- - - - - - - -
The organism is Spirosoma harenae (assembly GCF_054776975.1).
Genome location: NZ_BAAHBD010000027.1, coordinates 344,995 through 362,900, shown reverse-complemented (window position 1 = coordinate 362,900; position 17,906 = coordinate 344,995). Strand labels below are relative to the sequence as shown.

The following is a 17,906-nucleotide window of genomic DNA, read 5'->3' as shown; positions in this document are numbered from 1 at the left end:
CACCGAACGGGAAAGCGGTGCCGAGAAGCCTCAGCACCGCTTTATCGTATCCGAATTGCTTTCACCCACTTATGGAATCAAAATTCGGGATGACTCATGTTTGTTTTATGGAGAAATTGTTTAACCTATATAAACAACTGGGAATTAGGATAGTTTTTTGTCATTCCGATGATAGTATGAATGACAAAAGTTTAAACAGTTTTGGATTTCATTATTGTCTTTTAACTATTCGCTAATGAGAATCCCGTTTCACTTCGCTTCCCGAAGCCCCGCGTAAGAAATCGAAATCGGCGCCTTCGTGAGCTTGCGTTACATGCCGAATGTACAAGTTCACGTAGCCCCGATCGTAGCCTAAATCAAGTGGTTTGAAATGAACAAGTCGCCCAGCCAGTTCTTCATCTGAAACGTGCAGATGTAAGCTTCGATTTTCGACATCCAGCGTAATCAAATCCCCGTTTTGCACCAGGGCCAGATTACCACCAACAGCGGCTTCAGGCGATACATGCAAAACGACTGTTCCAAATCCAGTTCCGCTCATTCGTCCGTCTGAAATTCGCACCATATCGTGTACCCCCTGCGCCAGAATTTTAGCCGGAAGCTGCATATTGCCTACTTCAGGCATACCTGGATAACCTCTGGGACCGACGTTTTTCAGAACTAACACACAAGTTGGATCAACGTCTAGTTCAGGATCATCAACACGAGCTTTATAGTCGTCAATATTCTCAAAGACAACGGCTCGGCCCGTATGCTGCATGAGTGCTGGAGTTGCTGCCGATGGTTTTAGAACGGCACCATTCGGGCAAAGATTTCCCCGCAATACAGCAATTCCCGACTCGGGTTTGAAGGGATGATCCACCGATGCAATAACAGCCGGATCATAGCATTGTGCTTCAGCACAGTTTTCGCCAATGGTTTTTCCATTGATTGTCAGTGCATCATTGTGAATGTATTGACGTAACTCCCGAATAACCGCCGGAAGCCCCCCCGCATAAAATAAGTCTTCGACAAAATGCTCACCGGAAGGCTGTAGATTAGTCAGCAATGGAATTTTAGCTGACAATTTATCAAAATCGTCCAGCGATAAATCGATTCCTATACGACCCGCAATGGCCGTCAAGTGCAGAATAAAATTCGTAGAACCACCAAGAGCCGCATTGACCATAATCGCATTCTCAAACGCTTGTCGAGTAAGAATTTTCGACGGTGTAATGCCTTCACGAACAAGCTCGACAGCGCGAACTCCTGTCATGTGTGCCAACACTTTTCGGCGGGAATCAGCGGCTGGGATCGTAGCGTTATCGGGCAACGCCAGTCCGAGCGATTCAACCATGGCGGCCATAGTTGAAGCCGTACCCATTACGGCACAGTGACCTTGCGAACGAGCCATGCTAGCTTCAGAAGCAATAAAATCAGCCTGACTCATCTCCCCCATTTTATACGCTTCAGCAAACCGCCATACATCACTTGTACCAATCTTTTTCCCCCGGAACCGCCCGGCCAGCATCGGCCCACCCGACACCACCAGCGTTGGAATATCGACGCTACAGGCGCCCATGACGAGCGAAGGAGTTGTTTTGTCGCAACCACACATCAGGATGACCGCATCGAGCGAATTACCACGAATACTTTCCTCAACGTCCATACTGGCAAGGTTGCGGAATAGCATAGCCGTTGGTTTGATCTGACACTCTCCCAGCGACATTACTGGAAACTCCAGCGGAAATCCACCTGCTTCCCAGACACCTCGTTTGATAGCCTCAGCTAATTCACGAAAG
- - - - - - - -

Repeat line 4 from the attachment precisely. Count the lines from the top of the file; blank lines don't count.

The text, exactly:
CACCGAACGGGAAAGCGGTGCCGAGAAGCCTCAGCACCGCTTTATCGTATCCGAATTGCTTTCACCCACTTATGGAATCAAAATTCGGGATGACTCATGTTTGTTTTATGGAGAAATTGTTTAACCTATATAAACAACTGGGAATTAGGATAGTTTTTTGTCATTCCGATGATAGTATGAATGACAAAAGTTTAAACAGTTTTGGATTTCATTATTGTCTTTTAACTATTCGCTAATGAGAATCCCGTTTCACTTCGCTTCCCGAAGCCCCGCGTAAGAAATCGAAATCGGCGCCTTCGTGAGCTTGCGTTACATGCCGAATGTACAAGTTCACGTAGCCCCGATCGTAGCCTAAATCAAGTGGTTTGAAATGAACAAGTCGCCCAGCCAGTTCTTCATCTGAAACGTGCAGATGTAAGCTTCGATTTTCGACATCCAGCGTAATCAAATCCCCGTTTTGCACCAGGGCCAGATTACCACCAACAGCGGCTTCAGGCGATACATGCAAAACGACTGTTCCAAATCCAGTTCCGCTCATTCGTCCGTCTGAAATTCGCACCATATCGTGTACCCCCTGCGCCAGAATTTTAGCCGGAAGCTGCATATTGCCTACTTCAGGCATACCTGGATAACCTCTGGGACCGACGTTTTTCAGAACTAACACACAAGTTGGATCAACGTCTAGTTCAGGATCATCAACACGAGCTTTATAGTCGTCAATATTCTCAAAGACAACGGCTCGGCCCGTATGCTGCATGAGTGCTGGAGTTGCTGCCGATGGTTTTAGAACGGCACCATTCGGGCAAAGATTTCCCCGCAATACAGCAATTCCCGACTCGGGTTTGAAGGGATGATCCACCGATGCAATAACAGCCGGATCATAGCATTGTGCTTCAGCACAGTTTTCGCCAATGGTTTTTCCATTGATTGTCAGTGCATCATTGTGAATGTATTGACGTAACTCCCGAATAACCGCCGGAAGCCCCCCCGCATAAAATAAGTCTTCGACAAAATGCTCACCGGAAGGCTGTAGATTAGTCAGCAATGGAATTTTAGCTGACAATTTATCAAAATCGTCCAGCGATAAATCGATTCCTATACGACCCGCAATGGCCGTCAAGTGCAGAATAAAATTCGTAGAACCACCAAGAGCCGCATTGACCATAATCGCATTCTCAAACGCTTGTCGAGTAAGAATTTTCGACGGTGTAATGCCTTCACGAACAAGCTCGACAGCGCGAACTCCTGTCATGTGTGCCAACACTTTTCGGCGGGAATCAGCGGCTGGGATCGTAGCGTTATCGGGCAACGCCAGTCCGAGCGATTCAACCATGGCGGCCATAGTTGAAGCCGTACCCATTACGGCACAGTGACCTTGCGAACGAGCCATGCTAGCTTCAGAAGCAATAAAATCAGCCTGACTCATCTCCCCCATTTTATACGCTTCAGCAAACCGCCATACATCACTTGTACCAATCTTTTTCCCCCGGAACCGCCCGGCCAGCATCGGCCCACCCGACACCACCAGCGTTGGAATATCGACGCTACAGGCGCCCATGACGAGCGAAGGAGTTGTTTTGTCGCAACCACACATCAGGATGACCGCATCGAGCGAATTACCACGAATACTTTCCTCAACGTCCATACTGGCAAGGTTGCGGAATAGCATAGCCGTTGGTTTGATCTGACACTCTCCCAGCGACATTACTGGAAACTCCAGCGGAAATCCACCTGCTTCCCAGACACCTCGTTTGATAGCCTCAGCTAATTCACGAAAG